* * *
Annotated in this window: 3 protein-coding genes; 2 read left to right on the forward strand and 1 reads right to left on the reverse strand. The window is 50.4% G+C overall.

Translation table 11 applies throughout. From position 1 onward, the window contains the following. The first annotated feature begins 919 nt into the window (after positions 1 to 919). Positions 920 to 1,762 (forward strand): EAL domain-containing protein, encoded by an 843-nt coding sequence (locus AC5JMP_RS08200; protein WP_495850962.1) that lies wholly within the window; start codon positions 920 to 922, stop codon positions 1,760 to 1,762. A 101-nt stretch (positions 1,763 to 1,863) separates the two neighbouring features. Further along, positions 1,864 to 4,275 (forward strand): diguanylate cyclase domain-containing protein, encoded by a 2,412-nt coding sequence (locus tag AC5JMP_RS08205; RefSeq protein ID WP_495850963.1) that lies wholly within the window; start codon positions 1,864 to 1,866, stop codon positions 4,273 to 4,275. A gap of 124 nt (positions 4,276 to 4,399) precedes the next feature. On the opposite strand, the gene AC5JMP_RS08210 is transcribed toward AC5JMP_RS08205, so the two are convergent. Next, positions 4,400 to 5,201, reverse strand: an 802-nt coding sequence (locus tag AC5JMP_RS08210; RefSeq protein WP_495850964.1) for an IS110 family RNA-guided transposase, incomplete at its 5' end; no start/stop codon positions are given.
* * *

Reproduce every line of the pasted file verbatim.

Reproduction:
Annotated in this window: 3 protein-coding genes; 2 read left to right on the forward strand and 1 reads right to left on the reverse strand. The window is 50.4% G+C overall.

Translation table 11 applies throughout. From position 1 onward, the window contains the following. The first annotated feature begins 919 nt into the window (after positions 1 to 919). Positions 920 to 1,762 (forward strand): EAL domain-containing protein, encoded by an 843-nt coding sequence (locus AC5JMP_RS08200; protein WP_495850962.1) that lies wholly within the window; start codon positions 920 to 922, stop codon positions 1,760 to 1,762. A 101-nt stretch (positions 1,763 to 1,863) separates the two neighbouring features. Further along, positions 1,864 to 4,275 (forward strand): diguanylate cyclase domain-containing protein, encoded by a 2,412-nt coding sequence (locus tag AC5JMP_RS08205; RefSeq protein ID WP_495850963.1) that lies wholly within the window; start codon positions 1,864 to 1,866, stop codon positions 4,273 to 4,275. A gap of 124 nt (positions 4,276 to 4,399) precedes the next feature. On the opposite strand, the gene AC5JMP_RS08210 is transcribed toward AC5JMP_RS08205, so the two are convergent. Next, positions 4,400 to 5,201, reverse strand: an 802-nt coding sequence (locus tag AC5JMP_RS08210; RefSeq protein WP_495850964.1) for an IS110 family RNA-guided transposase, incomplete at its 5' end; no start/stop codon positions are given.